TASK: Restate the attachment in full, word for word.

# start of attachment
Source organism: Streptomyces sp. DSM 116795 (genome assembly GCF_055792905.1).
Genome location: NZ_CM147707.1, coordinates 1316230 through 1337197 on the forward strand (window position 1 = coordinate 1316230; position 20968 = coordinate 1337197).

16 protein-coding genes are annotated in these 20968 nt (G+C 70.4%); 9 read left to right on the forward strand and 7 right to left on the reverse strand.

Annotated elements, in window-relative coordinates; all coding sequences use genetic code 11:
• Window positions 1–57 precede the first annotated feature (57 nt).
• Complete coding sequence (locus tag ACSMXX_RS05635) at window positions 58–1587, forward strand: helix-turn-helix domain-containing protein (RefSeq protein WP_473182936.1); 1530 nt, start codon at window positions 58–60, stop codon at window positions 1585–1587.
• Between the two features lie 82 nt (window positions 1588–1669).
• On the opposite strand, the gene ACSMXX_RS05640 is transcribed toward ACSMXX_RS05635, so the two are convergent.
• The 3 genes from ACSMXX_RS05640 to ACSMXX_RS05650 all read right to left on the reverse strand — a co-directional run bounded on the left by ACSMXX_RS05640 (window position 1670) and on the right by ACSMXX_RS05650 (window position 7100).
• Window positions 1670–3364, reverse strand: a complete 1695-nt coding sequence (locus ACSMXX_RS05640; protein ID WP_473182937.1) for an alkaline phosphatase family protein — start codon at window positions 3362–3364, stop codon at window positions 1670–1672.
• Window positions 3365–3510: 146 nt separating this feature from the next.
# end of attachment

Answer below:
Source organism: Streptomyces sp. DSM 116795 (genome assembly GCF_055792905.1).
Genome location: NZ_CM147707.1, coordinates 1316230 through 1337197 on the forward strand (window position 1 = coordinate 1316230; position 20968 = coordinate 1337197).

16 protein-coding genes are annotated in these 20968 nt (G+C 70.4%); 9 read left to right on the forward strand and 7 right to left on the reverse strand.

Annotated elements, in window-relative coordinates; all coding sequences use genetic code 11:
• Window positions 1–57 precede the first annotated feature (57 nt).
• Complete coding sequence (locus tag ACSMXX_RS05635) at window positions 58–1587, forward strand: helix-turn-helix domain-containing protein (RefSeq protein WP_473182936.1); 1530 nt, start codon at window positions 58–60, stop codon at window positions 1585–1587.
• Between the two features lie 82 nt (window positions 1588–1669).
• On the opposite strand, the gene ACSMXX_RS05640 is transcribed toward ACSMXX_RS05635, so the two are convergent.
• The 3 genes from ACSMXX_RS05640 to ACSMXX_RS05650 all read right to left on the reverse strand — a co-directional run bounded on the left by ACSMXX_RS05640 (window position 1670) and on the right by ACSMXX_RS05650 (window position 7100).
• Window positions 1670–3364, reverse strand: a complete 1695-nt coding sequence (locus ACSMXX_RS05640; protein ID WP_473182937.1) for an alkaline phosphatase family protein — start codon at window positions 3362–3364, stop codon at window positions 1670–1672.
• Window positions 3365–3510: 146 nt separating this feature from the next.